Benchmark Results & Final Analysis
There is nothing noteworthy about the typing sounds of the KM570, which is a good thing; we noticed next to no extraneous noises, and the switches felt solid, with no extra chattering or scraping.
Key Rollover Testing
Initially, we thought we found an issue with the NKRO. Depressing keys from left to right, the numpad and other nearby keys would not engage; going from right to left, only the numpad, arrow keys, Insert/Home/Del (etc.), and a few right-side modifier keys would engage. However, G.Skill informed us that this is due to a lack of code for Fn+Q,W,E,R,T,Y. A representative told us that when the Fn key is thusly engaged, "it will act as if no button is clicked." When we retested and avoided the Fn key, the NKRO otherwise worked as advertised.
Toggled into 6KRO mode, we were able to hit six keys plus three or four (depending on which) modifiers.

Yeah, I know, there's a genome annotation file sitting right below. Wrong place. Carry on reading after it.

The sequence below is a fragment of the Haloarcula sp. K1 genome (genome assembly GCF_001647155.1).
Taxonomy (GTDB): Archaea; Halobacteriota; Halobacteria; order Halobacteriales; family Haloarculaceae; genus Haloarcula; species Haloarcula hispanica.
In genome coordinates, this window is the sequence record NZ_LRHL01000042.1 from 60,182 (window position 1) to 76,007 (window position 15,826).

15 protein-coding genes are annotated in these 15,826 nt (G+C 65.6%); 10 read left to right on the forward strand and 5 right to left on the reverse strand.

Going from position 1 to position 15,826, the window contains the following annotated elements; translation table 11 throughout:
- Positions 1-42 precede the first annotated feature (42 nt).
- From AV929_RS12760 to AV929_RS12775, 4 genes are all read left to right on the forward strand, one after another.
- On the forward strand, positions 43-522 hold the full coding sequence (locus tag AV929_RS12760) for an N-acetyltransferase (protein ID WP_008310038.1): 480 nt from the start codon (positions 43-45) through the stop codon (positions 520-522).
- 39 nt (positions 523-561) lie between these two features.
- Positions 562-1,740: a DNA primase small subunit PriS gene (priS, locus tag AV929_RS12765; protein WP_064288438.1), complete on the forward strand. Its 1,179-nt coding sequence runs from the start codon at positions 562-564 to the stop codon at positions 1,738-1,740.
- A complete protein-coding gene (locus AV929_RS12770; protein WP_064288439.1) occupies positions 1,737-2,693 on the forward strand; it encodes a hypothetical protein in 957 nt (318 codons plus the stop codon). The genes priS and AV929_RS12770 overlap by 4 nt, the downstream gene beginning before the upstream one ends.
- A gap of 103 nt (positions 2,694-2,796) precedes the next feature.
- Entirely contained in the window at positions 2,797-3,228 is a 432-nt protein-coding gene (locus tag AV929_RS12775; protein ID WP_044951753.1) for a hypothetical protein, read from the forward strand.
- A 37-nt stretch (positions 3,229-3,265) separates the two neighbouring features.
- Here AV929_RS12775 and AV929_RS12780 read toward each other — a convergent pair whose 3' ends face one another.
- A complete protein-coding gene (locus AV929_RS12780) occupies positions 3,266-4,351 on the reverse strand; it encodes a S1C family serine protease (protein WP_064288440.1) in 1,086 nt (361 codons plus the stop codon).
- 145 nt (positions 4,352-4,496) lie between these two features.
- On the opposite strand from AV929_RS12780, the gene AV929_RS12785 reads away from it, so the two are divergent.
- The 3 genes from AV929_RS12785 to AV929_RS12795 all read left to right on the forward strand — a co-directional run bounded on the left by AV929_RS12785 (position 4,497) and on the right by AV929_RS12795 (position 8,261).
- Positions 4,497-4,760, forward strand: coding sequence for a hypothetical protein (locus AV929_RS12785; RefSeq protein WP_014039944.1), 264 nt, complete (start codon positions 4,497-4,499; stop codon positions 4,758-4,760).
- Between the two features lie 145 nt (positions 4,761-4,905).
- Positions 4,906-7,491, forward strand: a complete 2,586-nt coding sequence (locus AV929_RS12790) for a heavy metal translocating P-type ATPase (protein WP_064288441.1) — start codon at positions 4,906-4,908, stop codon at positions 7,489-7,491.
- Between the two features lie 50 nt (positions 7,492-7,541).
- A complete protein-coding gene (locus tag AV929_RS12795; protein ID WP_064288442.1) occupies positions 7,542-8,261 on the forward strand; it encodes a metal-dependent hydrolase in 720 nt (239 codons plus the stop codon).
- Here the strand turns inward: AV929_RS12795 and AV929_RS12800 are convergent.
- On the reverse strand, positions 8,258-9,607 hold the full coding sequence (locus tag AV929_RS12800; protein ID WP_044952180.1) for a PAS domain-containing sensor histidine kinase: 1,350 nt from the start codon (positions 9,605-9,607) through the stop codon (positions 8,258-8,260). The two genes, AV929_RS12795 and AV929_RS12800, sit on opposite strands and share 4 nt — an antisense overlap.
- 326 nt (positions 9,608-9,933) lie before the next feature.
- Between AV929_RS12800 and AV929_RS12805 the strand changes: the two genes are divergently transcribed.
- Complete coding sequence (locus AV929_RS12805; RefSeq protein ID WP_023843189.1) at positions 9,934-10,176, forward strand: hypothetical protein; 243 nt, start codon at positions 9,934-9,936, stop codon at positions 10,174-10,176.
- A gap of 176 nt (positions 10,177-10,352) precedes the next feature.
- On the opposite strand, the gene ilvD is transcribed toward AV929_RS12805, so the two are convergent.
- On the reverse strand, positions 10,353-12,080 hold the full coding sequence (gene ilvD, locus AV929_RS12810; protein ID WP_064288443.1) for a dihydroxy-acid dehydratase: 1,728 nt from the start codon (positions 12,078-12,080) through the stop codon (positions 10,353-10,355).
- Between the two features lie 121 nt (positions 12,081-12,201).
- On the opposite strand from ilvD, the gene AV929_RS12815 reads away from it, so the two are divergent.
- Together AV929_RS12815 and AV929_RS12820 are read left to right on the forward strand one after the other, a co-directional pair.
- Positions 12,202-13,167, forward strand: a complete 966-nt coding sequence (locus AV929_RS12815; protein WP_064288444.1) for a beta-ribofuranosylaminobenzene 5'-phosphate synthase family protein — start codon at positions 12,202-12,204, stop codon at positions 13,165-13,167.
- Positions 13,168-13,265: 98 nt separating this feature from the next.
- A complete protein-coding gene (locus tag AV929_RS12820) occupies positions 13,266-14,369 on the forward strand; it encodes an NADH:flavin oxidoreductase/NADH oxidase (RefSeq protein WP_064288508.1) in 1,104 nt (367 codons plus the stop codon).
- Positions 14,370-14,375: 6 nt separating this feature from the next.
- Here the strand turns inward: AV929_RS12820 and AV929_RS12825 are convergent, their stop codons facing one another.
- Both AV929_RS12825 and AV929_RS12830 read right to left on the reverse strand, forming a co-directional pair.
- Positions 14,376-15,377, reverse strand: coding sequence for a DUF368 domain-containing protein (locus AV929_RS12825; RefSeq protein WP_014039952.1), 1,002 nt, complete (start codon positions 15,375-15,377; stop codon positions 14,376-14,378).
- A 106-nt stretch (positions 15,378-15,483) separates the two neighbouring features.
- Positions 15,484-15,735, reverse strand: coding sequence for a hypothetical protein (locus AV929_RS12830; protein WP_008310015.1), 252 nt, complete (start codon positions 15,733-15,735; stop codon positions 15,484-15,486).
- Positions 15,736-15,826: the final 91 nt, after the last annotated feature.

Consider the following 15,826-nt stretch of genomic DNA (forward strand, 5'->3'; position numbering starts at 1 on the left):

The little brother, the KM570, has far fewer features, which in and of itself is not an issue, but it has an arguably less desirable (read: more boring) design, lacks software support, and has just red lighting instead of RGB. The keyboard does seem to have been carefully built (see our teardown note about the black plastic protector for the braided cable), though.
The KM570’s $100 price tag is not excessively high, especially for a keyboard with lighting (and onboard macro and lighting effect controls), but considering its plain Jane-ness, it probably won’t entice too many to crack open their wallets.
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